This component seeks to measure the different activities associated with helping victims of identity crime to recover their identity and restore the damage caused to their credit rating and reputation.
4.1 Average time by victims spent in remediation activity (i.e. recovering their identity)
Key findings: The average amount of time victims spend recovering from identity theft ranges from 10 to 18 hours. A small but significant number of victims, around one in 20, spend over 200 hours recovering their identity. These more complex cases can involve identities that are stolen and used to commit other serious criminal offences. The damage caused to the victim’s reputation can often take years to repair. There have been several recent studies that examine the length of time it takes victims to deal with the consequences of identity crime (see Table 5). Respondents to the AIC Survey spent an average of 18 hours dealing with the consequences of identity crime and misuse, including time taken to fix their credit rating and other financial information (Smith & Hutchings 2014). Results from a Canadian survey were in-line with Australian findings, in that victims spent an average of 13 hours in remediation activity. Findings from surveys conducted in the United Kingdom and United States show that victims of identity crime spend slightly longer in remediation activity than Australian victims.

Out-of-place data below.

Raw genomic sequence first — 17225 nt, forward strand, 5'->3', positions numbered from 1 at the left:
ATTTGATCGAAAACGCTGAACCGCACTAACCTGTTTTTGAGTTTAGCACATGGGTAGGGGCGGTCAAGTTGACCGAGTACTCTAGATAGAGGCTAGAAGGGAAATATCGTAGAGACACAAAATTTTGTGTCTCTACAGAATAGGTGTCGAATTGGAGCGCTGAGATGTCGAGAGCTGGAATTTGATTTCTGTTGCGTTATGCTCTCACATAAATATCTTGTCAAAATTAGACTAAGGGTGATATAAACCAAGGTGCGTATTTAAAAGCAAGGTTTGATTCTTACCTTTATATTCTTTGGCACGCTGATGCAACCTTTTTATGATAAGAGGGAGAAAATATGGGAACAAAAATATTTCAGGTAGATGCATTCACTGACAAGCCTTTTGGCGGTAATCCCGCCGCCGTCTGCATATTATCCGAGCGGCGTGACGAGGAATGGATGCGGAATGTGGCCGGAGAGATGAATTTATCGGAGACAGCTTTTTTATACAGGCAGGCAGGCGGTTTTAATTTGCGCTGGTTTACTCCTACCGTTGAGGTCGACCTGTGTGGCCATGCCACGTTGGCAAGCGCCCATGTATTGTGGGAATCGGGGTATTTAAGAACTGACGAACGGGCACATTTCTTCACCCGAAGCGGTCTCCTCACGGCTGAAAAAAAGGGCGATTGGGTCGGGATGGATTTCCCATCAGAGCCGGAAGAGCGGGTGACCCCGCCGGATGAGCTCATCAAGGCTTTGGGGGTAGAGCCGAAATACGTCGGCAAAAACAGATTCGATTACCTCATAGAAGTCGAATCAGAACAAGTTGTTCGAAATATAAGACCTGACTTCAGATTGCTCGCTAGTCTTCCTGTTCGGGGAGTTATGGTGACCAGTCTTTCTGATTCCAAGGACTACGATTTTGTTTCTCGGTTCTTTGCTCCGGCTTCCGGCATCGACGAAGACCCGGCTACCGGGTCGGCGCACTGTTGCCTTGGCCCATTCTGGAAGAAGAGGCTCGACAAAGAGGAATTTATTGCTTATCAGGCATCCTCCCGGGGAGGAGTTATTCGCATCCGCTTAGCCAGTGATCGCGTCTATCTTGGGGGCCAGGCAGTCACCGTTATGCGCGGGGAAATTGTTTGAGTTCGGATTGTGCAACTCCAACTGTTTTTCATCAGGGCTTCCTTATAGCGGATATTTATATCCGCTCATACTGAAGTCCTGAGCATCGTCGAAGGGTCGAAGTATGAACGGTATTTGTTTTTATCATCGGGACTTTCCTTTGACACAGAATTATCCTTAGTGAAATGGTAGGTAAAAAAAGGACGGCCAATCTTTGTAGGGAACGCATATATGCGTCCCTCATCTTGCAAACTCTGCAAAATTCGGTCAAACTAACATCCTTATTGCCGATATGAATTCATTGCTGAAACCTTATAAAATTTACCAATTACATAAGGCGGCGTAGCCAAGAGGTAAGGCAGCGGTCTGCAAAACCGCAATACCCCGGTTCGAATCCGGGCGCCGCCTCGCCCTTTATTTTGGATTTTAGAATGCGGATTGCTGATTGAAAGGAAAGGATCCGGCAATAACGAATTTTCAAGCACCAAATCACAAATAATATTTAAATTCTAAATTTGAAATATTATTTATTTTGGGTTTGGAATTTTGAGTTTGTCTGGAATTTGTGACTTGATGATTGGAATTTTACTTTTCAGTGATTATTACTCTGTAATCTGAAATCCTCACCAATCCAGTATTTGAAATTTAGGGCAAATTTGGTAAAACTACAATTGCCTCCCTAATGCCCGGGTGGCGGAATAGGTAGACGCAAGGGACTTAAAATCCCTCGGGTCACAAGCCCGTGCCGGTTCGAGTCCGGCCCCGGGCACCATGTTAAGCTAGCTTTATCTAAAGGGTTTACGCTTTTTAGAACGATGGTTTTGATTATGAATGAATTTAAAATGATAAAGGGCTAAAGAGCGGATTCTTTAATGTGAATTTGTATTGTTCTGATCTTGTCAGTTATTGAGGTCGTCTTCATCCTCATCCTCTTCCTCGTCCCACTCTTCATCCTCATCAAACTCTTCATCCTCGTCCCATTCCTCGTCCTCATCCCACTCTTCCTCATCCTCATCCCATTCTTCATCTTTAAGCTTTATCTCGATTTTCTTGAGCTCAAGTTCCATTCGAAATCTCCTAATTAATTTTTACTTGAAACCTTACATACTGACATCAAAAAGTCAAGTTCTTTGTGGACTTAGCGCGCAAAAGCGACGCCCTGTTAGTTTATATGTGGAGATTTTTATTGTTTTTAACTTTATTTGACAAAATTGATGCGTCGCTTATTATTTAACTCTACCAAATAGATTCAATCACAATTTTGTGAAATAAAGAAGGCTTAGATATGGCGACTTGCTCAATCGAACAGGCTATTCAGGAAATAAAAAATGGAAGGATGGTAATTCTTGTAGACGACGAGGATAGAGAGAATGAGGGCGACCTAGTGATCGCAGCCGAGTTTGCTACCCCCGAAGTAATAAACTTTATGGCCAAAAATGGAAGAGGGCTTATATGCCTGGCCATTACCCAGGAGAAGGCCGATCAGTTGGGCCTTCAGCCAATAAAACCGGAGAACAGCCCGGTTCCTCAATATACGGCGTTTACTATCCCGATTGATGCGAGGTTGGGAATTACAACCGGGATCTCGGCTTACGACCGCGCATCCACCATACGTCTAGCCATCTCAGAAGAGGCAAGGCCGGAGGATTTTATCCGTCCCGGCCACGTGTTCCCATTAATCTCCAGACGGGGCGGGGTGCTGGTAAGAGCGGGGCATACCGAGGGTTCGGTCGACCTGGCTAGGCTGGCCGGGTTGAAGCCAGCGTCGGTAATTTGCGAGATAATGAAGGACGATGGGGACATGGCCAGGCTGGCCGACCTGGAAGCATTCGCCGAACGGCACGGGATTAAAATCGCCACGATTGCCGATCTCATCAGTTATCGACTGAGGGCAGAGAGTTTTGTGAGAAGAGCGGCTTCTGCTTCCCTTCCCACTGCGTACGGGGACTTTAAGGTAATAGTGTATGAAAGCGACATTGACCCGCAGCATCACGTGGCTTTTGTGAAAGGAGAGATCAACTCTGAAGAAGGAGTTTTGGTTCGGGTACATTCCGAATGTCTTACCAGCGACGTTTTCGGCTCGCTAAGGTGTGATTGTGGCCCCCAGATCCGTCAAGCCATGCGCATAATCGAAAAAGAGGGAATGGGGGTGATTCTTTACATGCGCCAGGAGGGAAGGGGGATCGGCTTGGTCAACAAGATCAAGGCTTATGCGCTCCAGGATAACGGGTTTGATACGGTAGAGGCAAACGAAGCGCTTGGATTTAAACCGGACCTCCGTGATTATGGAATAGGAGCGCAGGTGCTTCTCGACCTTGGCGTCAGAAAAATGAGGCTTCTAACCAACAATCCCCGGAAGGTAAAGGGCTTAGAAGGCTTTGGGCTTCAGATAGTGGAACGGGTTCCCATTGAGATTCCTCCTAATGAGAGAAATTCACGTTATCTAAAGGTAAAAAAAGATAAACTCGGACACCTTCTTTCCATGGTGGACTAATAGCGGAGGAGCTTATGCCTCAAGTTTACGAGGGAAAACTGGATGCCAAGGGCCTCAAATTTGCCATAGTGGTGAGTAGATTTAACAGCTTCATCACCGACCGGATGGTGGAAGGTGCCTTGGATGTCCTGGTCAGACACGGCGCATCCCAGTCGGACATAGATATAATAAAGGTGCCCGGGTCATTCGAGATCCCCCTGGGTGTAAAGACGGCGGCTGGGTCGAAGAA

Table 5: Estimates of the time spent by victims remediating the consequences of identity crime
4.2 Number of enquiries to government agencies regarding assistance to recover identity information
Key findings: The proportion of identity crime victims who report their experience to government agencies is relatively small (around 1 in 5). The reasons for this may be that victims are unaware of the reporting processes available to them, or that they do not consider there is value in reporting the crime to these agencies. This indicator tabulates enquiries made to government agencies by individuals seeking assistance to restore compromised identities. While most agencies participating in the pilot were asked to provide information about calls for assistance, only three consumer affairs agencies could provide relevant statistics.